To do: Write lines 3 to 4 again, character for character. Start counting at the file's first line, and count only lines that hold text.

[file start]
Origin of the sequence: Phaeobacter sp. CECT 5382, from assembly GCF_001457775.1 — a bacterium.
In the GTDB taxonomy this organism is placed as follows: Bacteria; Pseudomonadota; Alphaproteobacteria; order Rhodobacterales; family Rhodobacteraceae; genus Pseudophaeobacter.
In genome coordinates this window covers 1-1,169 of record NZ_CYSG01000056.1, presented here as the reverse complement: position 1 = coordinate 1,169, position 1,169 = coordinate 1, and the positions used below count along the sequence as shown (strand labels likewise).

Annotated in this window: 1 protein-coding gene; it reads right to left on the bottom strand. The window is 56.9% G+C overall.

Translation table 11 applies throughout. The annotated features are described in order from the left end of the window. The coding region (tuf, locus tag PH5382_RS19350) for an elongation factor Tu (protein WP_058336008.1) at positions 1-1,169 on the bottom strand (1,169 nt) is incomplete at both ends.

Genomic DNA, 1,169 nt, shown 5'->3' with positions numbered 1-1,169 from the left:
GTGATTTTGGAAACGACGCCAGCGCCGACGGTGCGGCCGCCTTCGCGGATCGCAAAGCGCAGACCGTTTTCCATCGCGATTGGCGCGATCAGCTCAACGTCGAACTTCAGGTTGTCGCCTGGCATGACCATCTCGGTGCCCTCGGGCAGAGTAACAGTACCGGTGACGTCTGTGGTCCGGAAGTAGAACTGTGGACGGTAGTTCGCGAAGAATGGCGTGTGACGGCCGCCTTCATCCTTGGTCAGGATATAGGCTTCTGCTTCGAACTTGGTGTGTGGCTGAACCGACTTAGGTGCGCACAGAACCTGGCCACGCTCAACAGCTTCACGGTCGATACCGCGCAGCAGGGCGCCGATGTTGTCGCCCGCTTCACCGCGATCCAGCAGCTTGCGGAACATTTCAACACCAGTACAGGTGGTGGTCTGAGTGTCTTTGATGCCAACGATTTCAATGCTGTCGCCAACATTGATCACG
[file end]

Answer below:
In genome coordinates this window covers 1-1,169 of record NZ_CYSG01000056.1, presented here as the reverse complement: position 1 = coordinate 1,169, position 1,169 = coordinate 1, and the positions used below count along the sequence as shown (strand labels likewise).

Annotated in this window: 1 protein-coding gene; it reads right to left on the bottom strand. The window is 56.9% G+C overall.